I Saw A Film!
Here we have your boiler-plate sell-your-soul-to-the-devil feature. A grizzly senior citizen, in bad need of a haircut maintains a hexagon (yeah I guess the pentagon so oft associated with ritual and paganism hadn’t been made standard yet) under a rug that, when dabbed with the blood of farm animals, allows him to sell his soul “for 2yrs” according to a handwritten contract. He lives in a puny village with one gas station, one hottie, and one doctor, and instead of wishing for wealth, or a life in a better place with more amenities, instead just asks to be younger so he can vie for the attentions of the one cutie in town. Well it works! He pretends to come to town as a nephew no one knew existed and gets told his creepy uncle was not well liked. And so, he whips out, and postures over the hexagon again, kills another baby critter and causes some accidents. One of the more elaborate accidents involves him shape shifting into a horse and trampling a fellow. A running problem is the fiancé of the hottie he’s working on, and so the fiancé gets a damaged face.
Jean Allison plays the beauty and in reviewing a bit of her work, which is tons of television from a Bat Masterson series (I didn’t even know such existed) to the Dick Van Dyke Show, to a one season miss called Hong Kong in 1961. Hong Kong was about western journalists following criminal leads in Hong Kong. I’m betting that didn’t reek of pungent racism. The first episode featured a Japanese war criminal leaving a trail of bodies in Hong Kong. Perfect. Anyway, back to our film at hand, rolling down the list of principals in this drama it’s primarily television work these actors were known for. The antagonist actually starred in a Jackie Chan feature, as well as the great but terrible Riding With Death feature that got severely parodied by Mystery Science Theater 3000 years ago.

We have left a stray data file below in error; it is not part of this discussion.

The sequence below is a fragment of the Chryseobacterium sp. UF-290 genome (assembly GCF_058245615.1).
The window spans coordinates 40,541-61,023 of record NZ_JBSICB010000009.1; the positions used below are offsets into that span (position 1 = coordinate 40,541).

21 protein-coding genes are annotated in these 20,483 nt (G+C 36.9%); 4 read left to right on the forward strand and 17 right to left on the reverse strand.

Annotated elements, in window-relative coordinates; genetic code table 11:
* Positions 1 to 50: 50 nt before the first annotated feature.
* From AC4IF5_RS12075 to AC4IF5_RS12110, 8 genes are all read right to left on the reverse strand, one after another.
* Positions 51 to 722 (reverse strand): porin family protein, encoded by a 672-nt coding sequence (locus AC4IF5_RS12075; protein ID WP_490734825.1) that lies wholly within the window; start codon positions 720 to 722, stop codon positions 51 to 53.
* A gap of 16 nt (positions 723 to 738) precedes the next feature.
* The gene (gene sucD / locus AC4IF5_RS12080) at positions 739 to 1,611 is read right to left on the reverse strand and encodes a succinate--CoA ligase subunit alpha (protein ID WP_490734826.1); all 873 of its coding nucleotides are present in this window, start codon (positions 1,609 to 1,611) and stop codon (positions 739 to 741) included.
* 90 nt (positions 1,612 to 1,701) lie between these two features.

This film cannot come close to living up to its promotional poster, and sadly is a masterful sleep aid.
Running freebie on Prime here in the good ole USA. It’s still better than half of those home-made computer graphics features, that I wouldn’t even qualify as movies, that they push on Netflix.